Mr. Shireesh Joshi is the CEO and Principal Consultant at Priism Consulting. Previously, he has held position of COO, Strategic Marketing Group at Godrej and other key positions at PepsiCo and Procter & Gamble. He has a diverse experience in various fields across India, China and South East Asia, among others. He completed his MBA in marketing from IIM Bangalore and B.Tech from IIT Kanpur.

Entrepreneurship Series – Right2Vote

An interview with Neeraj Gutgutia ( IIMI Alumnus), the founder and CEO of “Right2Vote Infotech Pvt. Ltd.”

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Here is what he has shared with us :

Interviewer: How was your stay at IIM Indore as a student?
Neeraj: It was a great learning experience. Apart from studies you get to do many things and manage them well.

Interviewer: So were you involved in any club or committees?
Neeraj: Yes, I was a part of media committee in first year. Then in second year being a part of media committee, we came up with the college magazine I-Mag (known as Management Canvas presently). We also initiated entrepreneurship and consulting society in the college with the name of E&C.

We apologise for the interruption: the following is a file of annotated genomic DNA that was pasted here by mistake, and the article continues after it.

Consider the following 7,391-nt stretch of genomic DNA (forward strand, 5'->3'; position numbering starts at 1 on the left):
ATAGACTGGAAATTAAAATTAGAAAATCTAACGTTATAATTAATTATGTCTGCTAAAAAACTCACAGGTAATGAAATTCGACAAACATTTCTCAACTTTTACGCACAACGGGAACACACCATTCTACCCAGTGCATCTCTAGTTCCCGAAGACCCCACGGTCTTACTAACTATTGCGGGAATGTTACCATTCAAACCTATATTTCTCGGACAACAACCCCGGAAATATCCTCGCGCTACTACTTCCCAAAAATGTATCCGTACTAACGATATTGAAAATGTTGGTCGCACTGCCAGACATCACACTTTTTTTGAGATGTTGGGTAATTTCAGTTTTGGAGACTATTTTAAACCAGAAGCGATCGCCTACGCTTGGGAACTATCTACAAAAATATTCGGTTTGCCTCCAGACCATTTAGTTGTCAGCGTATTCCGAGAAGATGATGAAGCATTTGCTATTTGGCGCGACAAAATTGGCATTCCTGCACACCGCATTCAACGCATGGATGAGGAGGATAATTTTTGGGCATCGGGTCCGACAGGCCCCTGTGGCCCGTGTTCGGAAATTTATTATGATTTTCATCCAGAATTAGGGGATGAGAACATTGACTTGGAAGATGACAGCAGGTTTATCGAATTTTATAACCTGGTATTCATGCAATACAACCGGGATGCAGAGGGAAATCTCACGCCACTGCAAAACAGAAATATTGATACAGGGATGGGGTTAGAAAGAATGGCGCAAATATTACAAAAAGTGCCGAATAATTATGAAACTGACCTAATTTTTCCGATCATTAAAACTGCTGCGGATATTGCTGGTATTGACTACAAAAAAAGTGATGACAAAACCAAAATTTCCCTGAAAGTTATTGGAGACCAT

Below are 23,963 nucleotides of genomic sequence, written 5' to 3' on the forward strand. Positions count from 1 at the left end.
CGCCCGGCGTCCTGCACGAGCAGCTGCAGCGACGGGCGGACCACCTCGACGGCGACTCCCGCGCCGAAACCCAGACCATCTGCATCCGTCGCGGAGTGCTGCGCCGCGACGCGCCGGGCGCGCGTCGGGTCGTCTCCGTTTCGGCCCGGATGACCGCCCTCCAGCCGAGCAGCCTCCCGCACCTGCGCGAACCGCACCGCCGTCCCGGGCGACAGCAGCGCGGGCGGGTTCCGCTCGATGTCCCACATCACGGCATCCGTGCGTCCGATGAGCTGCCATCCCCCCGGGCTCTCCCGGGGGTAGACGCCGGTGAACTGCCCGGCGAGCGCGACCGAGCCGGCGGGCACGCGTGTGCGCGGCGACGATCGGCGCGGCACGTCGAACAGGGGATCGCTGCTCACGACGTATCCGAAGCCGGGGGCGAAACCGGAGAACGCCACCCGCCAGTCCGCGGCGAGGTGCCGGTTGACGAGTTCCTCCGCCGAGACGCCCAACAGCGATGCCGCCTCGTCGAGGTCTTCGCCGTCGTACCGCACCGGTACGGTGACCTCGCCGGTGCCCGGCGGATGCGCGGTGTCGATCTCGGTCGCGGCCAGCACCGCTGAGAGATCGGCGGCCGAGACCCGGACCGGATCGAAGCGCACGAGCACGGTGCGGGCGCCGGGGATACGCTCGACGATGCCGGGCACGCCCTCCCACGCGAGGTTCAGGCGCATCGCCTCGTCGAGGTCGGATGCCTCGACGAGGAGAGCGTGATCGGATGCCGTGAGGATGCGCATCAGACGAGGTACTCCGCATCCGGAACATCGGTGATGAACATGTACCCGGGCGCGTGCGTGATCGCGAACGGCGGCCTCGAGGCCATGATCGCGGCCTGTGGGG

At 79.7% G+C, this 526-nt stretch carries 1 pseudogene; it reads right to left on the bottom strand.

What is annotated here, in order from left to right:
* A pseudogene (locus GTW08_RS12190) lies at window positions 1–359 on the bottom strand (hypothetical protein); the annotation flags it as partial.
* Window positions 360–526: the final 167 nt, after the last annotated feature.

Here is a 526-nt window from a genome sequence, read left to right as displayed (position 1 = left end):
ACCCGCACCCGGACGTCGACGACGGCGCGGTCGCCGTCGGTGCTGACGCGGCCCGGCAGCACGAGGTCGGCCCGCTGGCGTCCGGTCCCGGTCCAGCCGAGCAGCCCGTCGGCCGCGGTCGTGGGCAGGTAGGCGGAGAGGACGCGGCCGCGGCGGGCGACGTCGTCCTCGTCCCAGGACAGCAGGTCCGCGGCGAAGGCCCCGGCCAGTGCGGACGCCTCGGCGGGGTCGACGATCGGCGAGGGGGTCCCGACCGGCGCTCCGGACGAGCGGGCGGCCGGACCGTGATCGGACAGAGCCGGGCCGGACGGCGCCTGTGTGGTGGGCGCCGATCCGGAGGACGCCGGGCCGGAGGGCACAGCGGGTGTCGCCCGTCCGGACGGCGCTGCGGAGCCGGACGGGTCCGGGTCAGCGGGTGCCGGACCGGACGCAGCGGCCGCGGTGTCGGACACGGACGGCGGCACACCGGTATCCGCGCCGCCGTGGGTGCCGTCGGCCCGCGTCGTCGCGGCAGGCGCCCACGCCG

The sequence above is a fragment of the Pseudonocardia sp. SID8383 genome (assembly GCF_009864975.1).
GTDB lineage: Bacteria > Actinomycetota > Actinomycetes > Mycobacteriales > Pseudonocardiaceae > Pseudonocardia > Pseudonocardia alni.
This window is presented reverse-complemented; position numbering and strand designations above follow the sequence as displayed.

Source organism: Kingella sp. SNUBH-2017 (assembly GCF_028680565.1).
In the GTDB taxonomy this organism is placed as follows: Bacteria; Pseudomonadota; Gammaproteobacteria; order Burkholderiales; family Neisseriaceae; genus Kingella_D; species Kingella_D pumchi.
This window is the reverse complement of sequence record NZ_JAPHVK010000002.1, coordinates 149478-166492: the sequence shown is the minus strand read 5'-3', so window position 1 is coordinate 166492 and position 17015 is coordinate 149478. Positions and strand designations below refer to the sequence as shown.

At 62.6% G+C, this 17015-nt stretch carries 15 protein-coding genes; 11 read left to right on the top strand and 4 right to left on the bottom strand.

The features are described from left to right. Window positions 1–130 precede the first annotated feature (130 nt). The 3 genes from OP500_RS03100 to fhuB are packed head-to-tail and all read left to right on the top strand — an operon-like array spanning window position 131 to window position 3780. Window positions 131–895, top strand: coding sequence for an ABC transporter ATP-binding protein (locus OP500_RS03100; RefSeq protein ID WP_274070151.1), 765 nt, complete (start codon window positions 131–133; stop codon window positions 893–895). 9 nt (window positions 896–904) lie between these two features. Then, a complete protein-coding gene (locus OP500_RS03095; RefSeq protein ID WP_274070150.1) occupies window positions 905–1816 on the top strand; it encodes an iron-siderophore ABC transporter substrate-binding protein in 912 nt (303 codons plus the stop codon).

Interviewer: You worked with Reliance and then with Hiranandani group. How was the experience?
Neeraj: After working with Reliance for 4 years, I got a chance to work with Hiranandani group. They needed a guy with Gas Project and Finance experience. As I worked in Gas sector with reliance and I was a CA and MBA, so they asked me if I would like to join and lead it.

Interviewer: Then how did you move towards entrepreneurship?
Neeraj: I always wanted to start up on my own, even before MBA but didn’t actually know how to go about it. Then at Hiranandi, I got to lead the project. It gave me exposure, confidence, everything you could ask for. I also starting saving money as I had a mental mapping that I need to start soon.

Interviewer: What was the thought while leaving such an interesting job at Hiranandani?
Neeraj: Actually, while leaving, I wasn’t too sure of what I wanted but had a rough idea on what to do. O had this “Right2Vote” in my mind. I wasn’t sure whether I could do the Technology part of it.

Interviewer: You also started “Guts Unlimited”, so what was the idea behind that company?
Neeraj: Just after leaving my job, I was very interested in start-ups , so wanted to start investing in them. “Guts Unlimited” basically was into advising and investing in the start-ups, helping them set up the whole system. As a backup to make revenue and financial support, “Guts” is still running but my major focus is “Right2Vote”.

Interviewer: When did the idea of “Right2Vote” come first into your mind and what was the reason behind it?